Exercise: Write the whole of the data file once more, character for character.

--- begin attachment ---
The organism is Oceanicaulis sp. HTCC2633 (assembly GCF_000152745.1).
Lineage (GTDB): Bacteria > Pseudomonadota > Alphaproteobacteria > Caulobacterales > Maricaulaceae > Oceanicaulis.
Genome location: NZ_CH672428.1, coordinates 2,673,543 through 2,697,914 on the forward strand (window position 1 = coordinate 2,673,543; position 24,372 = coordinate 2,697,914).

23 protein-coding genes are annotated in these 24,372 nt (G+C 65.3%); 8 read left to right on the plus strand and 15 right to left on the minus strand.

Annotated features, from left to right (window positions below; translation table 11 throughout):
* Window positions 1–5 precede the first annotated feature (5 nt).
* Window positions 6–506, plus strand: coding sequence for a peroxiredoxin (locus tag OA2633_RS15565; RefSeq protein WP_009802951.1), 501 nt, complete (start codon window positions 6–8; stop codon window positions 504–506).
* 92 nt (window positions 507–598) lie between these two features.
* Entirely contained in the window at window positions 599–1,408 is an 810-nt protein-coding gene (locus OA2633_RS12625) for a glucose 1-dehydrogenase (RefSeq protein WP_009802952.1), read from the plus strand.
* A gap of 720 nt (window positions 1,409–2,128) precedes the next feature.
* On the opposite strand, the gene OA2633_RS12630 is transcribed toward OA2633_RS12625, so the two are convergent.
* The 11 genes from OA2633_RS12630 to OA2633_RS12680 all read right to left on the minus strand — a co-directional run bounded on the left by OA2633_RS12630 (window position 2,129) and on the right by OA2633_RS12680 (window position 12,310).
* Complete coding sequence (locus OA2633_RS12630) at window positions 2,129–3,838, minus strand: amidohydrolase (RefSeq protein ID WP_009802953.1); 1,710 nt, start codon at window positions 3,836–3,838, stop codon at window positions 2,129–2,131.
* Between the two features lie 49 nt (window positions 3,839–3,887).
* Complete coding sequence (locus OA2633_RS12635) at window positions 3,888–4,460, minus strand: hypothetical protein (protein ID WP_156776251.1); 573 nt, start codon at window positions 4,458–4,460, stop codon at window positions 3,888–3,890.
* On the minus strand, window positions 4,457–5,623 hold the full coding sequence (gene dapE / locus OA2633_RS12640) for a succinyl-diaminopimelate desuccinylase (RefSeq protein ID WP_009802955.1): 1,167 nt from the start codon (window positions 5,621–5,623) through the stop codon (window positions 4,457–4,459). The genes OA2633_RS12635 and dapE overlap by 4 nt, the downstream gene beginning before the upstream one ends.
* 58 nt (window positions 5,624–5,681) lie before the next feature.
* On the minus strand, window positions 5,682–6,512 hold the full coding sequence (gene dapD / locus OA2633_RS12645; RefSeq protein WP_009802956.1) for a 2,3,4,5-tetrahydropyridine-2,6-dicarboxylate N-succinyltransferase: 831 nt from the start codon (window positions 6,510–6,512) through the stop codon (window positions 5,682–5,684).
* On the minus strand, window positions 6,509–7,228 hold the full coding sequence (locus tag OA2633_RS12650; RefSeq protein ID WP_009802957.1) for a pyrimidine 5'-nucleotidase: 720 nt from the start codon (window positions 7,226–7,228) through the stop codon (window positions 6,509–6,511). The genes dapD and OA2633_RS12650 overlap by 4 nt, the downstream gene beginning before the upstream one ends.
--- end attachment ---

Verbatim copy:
The organism is Oceanicaulis sp. HTCC2633 (assembly GCF_000152745.1).
Lineage (GTDB): Bacteria > Pseudomonadota > Alphaproteobacteria > Caulobacterales > Maricaulaceae > Oceanicaulis.
Genome location: NZ_CH672428.1, coordinates 2,673,543 through 2,697,914 on the forward strand (window position 1 = coordinate 2,673,543; position 24,372 = coordinate 2,697,914).

23 protein-coding genes are annotated in these 24,372 nt (G+C 65.3%); 8 read left to right on the plus strand and 15 right to left on the minus strand.

Annotated features, from left to right (window positions below; translation table 11 throughout):
* Window positions 1–5 precede the first annotated feature (5 nt).
* Window positions 6–506, plus strand: coding sequence for a peroxiredoxin (locus tag OA2633_RS15565; RefSeq protein WP_009802951.1), 501 nt, complete (start codon window positions 6–8; stop codon window positions 504–506).
* 92 nt (window positions 507–598) lie between these two features.
* Entirely contained in the window at window positions 599–1,408 is an 810-nt protein-coding gene (locus OA2633_RS12625) for a glucose 1-dehydrogenase (RefSeq protein WP_009802952.1), read from the plus strand.
* A gap of 720 nt (window positions 1,409–2,128) precedes the next feature.
* On the opposite strand, the gene OA2633_RS12630 is transcribed toward OA2633_RS12625, so the two are convergent.
* The 11 genes from OA2633_RS12630 to OA2633_RS12680 all read right to left on the minus strand — a co-directional run bounded on the left by OA2633_RS12630 (window position 2,129) and on the right by OA2633_RS12680 (window position 12,310).
* Complete coding sequence (locus OA2633_RS12630) at window positions 2,129–3,838, minus strand: amidohydrolase (RefSeq protein ID WP_009802953.1); 1,710 nt, start codon at window positions 3,836–3,838, stop codon at window positions 2,129–2,131.
* Between the two features lie 49 nt (window positions 3,839–3,887).
* Complete coding sequence (locus OA2633_RS12635) at window positions 3,888–4,460, minus strand: hypothetical protein (protein ID WP_156776251.1); 573 nt, start codon at window positions 4,458–4,460, stop codon at window positions 3,888–3,890.
* On the minus strand, window positions 4,457–5,623 hold the full coding sequence (gene dapE / locus OA2633_RS12640) for a succinyl-diaminopimelate desuccinylase (RefSeq protein ID WP_009802955.1): 1,167 nt from the start codon (window positions 5,621–5,623) through the stop codon (window positions 4,457–4,459). The genes OA2633_RS12635 and dapE overlap by 4 nt, the downstream gene beginning before the upstream one ends.
* 58 nt (window positions 5,624–5,681) lie before the next feature.
* On the minus strand, window positions 5,682–6,512 hold the full coding sequence (gene dapD / locus OA2633_RS12645; RefSeq protein WP_009802956.1) for a 2,3,4,5-tetrahydropyridine-2,6-dicarboxylate N-succinyltransferase: 831 nt from the start codon (window positions 6,510–6,512) through the stop codon (window positions 5,682–5,684).
* On the minus strand, window positions 6,509–7,228 hold the full coding sequence (locus tag OA2633_RS12650; RefSeq protein ID WP_009802957.1) for a pyrimidine 5'-nucleotidase: 720 nt from the start codon (window positions 7,226–7,228) through the stop codon (window positions 6,509–6,511). The genes dapD and OA2633_RS12650 overlap by 4 nt, the downstream gene beginning before the upstream one ends.